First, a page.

Adam Melonas admits that the most difficult part of his job was to fix something that many did not consider was broken. Children don’t think it’s broken. Adults don’t think it’s broken. And, most importantly, a multi-billion-dollar food industry enriching themselves with a chemical rainbow of products loaded with hydrogenated oil and high-fructose corn syrup don’t think it’s broken. Candy is what Melonas, an Australian-born chef with a resume spanning Europe and the Middle East, refers to as the beacon of bad — the ultimate symbolic junk food. And nobody was really doing anything to, well, make it less junky.
Enter Unreal, a Massachusetts-based company I first learned about last fall. The celebrity-packed teaser video featuring Gisele Bundchen and Matt Damon piqued my interest, but what really got my attention was when a staff member bought some for the office at our local CVS (it’s currently available at 18,000 retail locations across the United States). It was good, almost too good to be mass-produced. The five products Unreal sells — branded simply with numbering (Unreal 5, Unreal 77) — are so familiar, it would be no shock if a floor of lawyers representing Mars and Hershey were putting their kids through college on the action.
For somebody who doesn’t really do M&Ms and Milky Ways (though Reese’s Peanut Butter Cups is most certainly my jam), the “Candy Coated Chocolates” found in a package of Unreal 41 were really appealing. The colors were duller oranges and blues than the candy coated originals, but there was a really definitive sense of chocolate with the product. A deeper flavor. Same went for the peanut butter cup proxy. Less sweet, but more intense peanut appeal. All with 30% less sugar, 60% more protein and 250% more fiber than the competition (with retail prices between $.89 to $1.29 per package).
“When a 12 year-old child is telling you that he wants to solve the problem of other youth in America, it’s powerful,” says Melonas after taking a sip of mineral water. He’s refereeing to Unreal’s co-founder Nicky Bronner, who is now 15 and started the company with his father Michael — famous for founding digital advertising firm Digitas and later selling it for over $1 billion. Unreal’s genesis is traced back to a debate over Halloween candy. Michael, a health-conscious runner, tossed out half of his son’s haul as a lesson in healthier lifestyle choices. Nicky, 13 at the time, protested. But instead of pouting, he hit the Internet to prove his father wrong. That the candy wasn’t that bad for you. He instead found the truth (candy is packed with artificial dyes and test-tube generated fats), unlocking the data that would inspire Unreal.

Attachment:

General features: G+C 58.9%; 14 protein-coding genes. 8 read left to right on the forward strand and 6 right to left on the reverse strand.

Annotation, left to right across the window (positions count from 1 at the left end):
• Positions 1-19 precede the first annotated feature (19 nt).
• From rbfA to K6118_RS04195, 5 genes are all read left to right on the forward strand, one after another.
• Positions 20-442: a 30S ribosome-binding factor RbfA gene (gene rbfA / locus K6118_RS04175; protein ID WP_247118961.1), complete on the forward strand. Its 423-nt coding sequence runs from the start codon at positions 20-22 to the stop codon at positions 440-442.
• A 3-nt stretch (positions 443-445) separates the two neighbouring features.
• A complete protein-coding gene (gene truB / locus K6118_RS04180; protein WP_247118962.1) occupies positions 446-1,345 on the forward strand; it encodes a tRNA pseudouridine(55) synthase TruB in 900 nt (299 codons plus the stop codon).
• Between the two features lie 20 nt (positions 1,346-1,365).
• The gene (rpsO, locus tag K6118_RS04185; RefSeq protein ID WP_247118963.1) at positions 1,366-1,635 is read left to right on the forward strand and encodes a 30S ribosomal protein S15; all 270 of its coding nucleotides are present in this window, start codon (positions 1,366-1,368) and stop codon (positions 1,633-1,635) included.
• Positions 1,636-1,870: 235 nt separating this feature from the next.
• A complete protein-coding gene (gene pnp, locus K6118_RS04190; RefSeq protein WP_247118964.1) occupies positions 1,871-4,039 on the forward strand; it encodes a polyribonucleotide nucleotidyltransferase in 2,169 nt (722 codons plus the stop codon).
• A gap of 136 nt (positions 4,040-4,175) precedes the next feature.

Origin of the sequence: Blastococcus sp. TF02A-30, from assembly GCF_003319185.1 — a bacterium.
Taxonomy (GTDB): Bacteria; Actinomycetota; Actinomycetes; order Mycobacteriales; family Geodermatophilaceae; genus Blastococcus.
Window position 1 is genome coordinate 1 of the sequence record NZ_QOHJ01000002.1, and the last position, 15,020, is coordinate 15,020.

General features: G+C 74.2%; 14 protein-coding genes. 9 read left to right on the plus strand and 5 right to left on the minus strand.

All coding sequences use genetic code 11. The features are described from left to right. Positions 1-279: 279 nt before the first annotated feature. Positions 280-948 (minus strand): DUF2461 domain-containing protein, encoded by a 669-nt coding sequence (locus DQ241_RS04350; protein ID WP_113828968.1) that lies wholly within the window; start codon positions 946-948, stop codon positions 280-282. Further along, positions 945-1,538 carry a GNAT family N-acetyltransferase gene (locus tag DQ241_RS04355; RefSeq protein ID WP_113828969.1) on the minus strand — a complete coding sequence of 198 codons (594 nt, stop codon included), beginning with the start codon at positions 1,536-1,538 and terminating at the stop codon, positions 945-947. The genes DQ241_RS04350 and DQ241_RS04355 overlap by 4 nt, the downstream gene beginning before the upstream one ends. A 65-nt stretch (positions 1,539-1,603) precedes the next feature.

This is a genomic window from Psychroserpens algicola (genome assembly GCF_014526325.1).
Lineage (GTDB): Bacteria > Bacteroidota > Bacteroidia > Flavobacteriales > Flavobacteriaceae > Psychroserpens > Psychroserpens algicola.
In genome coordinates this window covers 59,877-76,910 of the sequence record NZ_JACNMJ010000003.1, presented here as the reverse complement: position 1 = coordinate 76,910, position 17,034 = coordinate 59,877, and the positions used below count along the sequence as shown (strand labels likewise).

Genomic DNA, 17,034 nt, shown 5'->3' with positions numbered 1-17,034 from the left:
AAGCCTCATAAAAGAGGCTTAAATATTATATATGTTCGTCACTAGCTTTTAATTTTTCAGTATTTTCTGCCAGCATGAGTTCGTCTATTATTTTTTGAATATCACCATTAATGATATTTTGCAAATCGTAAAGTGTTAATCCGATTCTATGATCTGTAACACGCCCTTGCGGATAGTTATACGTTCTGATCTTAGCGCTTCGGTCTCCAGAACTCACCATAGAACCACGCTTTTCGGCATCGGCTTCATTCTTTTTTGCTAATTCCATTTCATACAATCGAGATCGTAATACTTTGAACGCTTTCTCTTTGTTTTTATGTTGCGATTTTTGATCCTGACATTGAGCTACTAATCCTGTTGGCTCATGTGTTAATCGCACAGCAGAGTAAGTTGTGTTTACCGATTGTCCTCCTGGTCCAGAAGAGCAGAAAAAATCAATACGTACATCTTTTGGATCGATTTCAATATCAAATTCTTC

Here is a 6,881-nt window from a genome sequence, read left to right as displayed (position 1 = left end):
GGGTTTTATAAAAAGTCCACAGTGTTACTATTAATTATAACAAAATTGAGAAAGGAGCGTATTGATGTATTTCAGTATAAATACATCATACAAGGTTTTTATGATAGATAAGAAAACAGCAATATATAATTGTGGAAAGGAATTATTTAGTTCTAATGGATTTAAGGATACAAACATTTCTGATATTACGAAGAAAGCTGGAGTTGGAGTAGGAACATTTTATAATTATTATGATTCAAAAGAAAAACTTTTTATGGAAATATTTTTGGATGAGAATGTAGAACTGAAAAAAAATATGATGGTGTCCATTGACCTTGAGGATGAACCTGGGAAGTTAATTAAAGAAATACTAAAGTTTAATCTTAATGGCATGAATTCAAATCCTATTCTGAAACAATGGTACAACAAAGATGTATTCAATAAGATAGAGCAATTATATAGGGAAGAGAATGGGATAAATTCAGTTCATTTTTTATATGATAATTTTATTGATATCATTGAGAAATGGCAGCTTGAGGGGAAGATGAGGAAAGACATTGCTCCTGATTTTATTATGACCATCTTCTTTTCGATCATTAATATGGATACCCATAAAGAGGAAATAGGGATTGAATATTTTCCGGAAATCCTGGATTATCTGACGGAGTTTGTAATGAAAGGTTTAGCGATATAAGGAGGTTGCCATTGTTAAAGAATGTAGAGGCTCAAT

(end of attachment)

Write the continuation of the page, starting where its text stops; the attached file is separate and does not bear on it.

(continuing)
Though a little too tidy to fully believe, the anecdote does show that the company has a youthful spirit, which might just speak to the kids trawling the candy aisle. And it’s Melonas job as the company’s head chef and chief of innovation to make sure they leave happy. We spoke with him about co-founding Unreal.
Was your first meeting with the Bronners like: “We are going to engineer a new peanut butter cup that has this, this and this, but not this?”
Firstly, from a food point of view, we had to figure out categories: things we wanted to remove and categories of things that we wanted to include. Categories of things we wanted to remove were very simple: chemical-based, artificial preservatives, artificial colors. The real nasty, nasty stuff. We wanted to include protein, fiber and as much of the good stuff as possible — things like cacao. If we were going to make a chocolate, we wanted to make a very good chocolate. And what is chocolate made of? Its primary ingredient is cacao.
What happened next?
Once we agreed on what it was going to be conceptually, we looked into specific products we would actually do – the food side of it. We took a look at the top selling products within America and said that within that, we wanted to provide something for everyone. So you’ll see the product we have with nougat, caramel and chocolate, which is coincidentally similar to a Milky Way.